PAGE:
Congregants that have been infected with the Coronavirus might be the safest congregants in your church, both from you, and you from them. A long-term study of Coronavirus-infected people suggests the longterm immunization effects of the virus in protecting re-infection and also in significantly reducing hospitalization could be on par or better than what current vaccines offer.
Furthermore, it might lead some to conclude that a herd immunity strategy might be the best strategy to combat COVID-19 going forward.
Longitudinal analysis shows durable and broad immune memory after SARS-CoV-2 infection with persisting antibody responses and memory B and T cells, Kristen W. Cohen, Susanne L. Linderman, Zoe Moodie, Julie Czartoski, Lilin Lai, Grace Mantus, Carson Norwood, Lindsay E. Nyhoff, Venkata Viswanadh Edara, et al.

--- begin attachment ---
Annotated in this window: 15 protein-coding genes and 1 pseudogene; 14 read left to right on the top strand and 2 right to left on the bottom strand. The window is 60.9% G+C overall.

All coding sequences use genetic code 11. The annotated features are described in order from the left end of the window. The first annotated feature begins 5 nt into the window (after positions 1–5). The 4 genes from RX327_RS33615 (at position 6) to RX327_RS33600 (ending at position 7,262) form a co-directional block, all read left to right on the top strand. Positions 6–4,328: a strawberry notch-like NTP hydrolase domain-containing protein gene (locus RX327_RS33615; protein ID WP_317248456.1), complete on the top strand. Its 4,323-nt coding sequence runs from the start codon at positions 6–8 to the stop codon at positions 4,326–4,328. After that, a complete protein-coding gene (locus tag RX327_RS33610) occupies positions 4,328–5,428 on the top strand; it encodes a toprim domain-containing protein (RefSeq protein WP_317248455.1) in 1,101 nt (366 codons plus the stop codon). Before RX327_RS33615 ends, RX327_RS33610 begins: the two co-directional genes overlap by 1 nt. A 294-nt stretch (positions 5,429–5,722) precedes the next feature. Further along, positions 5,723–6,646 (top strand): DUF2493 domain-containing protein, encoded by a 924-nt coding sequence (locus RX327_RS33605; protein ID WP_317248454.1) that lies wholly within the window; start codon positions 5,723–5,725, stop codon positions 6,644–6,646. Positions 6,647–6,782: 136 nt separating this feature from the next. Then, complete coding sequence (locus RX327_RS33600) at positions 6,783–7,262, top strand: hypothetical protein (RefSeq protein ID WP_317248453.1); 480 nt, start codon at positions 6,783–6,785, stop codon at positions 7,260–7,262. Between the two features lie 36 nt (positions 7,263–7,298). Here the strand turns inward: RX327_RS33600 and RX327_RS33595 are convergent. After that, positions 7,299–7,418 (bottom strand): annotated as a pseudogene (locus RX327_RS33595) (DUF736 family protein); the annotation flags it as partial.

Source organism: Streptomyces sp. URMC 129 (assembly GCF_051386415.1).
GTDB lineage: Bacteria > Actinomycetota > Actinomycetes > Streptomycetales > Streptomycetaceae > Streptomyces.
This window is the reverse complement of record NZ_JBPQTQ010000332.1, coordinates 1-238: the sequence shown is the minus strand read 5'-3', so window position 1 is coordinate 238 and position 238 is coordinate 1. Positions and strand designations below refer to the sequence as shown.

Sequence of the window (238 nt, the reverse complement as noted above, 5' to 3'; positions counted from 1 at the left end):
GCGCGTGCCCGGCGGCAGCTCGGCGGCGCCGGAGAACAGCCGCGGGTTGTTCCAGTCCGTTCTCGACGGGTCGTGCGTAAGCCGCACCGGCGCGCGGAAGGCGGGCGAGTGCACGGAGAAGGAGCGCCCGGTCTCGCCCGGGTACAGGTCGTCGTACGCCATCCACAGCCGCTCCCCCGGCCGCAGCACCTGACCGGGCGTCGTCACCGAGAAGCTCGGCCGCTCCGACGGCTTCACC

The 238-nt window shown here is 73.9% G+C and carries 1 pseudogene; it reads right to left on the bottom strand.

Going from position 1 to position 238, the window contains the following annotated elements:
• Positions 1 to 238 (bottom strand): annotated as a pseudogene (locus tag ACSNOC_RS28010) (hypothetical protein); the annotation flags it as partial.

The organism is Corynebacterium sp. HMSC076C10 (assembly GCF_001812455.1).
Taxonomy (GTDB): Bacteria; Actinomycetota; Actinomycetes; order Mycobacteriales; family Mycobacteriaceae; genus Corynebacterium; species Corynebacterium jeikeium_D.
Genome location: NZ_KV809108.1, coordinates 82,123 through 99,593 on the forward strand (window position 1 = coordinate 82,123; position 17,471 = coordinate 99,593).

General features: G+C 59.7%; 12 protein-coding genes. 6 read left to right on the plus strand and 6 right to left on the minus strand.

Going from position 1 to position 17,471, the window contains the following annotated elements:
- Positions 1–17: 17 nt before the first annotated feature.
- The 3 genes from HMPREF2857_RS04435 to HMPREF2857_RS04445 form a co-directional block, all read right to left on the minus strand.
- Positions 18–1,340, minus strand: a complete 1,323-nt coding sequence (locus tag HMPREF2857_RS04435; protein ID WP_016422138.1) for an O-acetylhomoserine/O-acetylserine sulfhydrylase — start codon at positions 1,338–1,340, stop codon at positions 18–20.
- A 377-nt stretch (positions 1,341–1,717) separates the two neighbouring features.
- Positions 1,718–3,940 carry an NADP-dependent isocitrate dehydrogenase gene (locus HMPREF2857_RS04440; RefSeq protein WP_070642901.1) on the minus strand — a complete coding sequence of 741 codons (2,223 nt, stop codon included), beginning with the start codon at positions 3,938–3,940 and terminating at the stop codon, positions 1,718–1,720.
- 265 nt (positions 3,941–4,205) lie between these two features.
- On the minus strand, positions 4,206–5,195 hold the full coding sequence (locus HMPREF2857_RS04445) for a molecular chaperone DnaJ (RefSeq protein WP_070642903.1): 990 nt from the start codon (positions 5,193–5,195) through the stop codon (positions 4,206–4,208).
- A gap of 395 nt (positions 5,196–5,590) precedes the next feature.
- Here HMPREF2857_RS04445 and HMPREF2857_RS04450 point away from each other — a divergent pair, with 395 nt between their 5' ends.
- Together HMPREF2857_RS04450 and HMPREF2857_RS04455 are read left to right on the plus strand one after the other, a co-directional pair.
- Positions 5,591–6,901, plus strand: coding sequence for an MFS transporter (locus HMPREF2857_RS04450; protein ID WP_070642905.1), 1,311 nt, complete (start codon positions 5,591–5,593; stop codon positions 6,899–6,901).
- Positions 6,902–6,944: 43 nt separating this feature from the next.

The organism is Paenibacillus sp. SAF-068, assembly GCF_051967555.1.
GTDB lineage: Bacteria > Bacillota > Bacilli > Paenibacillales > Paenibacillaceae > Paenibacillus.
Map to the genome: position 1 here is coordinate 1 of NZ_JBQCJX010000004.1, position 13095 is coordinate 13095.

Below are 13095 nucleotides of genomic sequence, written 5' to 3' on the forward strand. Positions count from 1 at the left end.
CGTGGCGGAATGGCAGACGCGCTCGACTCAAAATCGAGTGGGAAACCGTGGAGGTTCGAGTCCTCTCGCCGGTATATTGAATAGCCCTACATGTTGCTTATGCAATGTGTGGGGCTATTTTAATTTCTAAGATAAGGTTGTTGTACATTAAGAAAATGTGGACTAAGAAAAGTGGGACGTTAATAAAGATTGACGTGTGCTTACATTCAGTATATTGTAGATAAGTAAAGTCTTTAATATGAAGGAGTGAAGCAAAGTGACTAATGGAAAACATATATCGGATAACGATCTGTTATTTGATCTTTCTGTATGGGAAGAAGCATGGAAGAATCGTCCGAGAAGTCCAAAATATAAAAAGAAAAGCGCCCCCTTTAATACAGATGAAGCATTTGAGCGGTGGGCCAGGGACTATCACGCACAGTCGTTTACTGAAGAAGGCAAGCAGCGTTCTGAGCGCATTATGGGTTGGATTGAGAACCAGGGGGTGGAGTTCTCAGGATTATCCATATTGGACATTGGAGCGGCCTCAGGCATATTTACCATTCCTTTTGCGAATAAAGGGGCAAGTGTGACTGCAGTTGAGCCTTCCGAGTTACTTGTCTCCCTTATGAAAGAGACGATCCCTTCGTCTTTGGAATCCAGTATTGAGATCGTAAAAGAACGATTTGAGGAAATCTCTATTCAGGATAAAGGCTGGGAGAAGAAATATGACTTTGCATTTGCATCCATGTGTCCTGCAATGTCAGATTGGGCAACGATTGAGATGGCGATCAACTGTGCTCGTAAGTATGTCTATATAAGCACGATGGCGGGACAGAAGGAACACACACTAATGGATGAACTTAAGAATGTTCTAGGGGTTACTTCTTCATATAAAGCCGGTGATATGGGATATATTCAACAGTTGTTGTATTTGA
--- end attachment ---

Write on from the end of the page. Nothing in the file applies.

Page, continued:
Ending the COVID-19 pandemic will require long-lived immunity to SARS-CoV-2. We evaluated 254 COVID-19 patients longitudinally from early infection and for eight months thereafter and found a predominant broad-based immune memory response. SARS-CoV-2 spike binding and neutralizing antibodies exhibited a bi-phasic decay with an extended half-life of >200 days suggesting the generation of longer-lived plasma cells. In addition, there was a sustained IgG+ memory B cell response, which bodes well for a rapid antibody response upon virus re-exposure. Polyfunctional virus-specific CD4+ and CD8+ T cells were also generated and maintained with an estimated half-life of 200 days. Interestingly, the CD4+ T cell response equally targeted several SARS-CoV-2 proteins, whereas the CD8+ T cell response preferentially targeted the nucleoprotein, highlighting the importance of including the nucleoprotein as a potential vaccine antigen. Taken together, these results suggest that broad and effective immunity may persist long-term in recovered COVID-19 patients.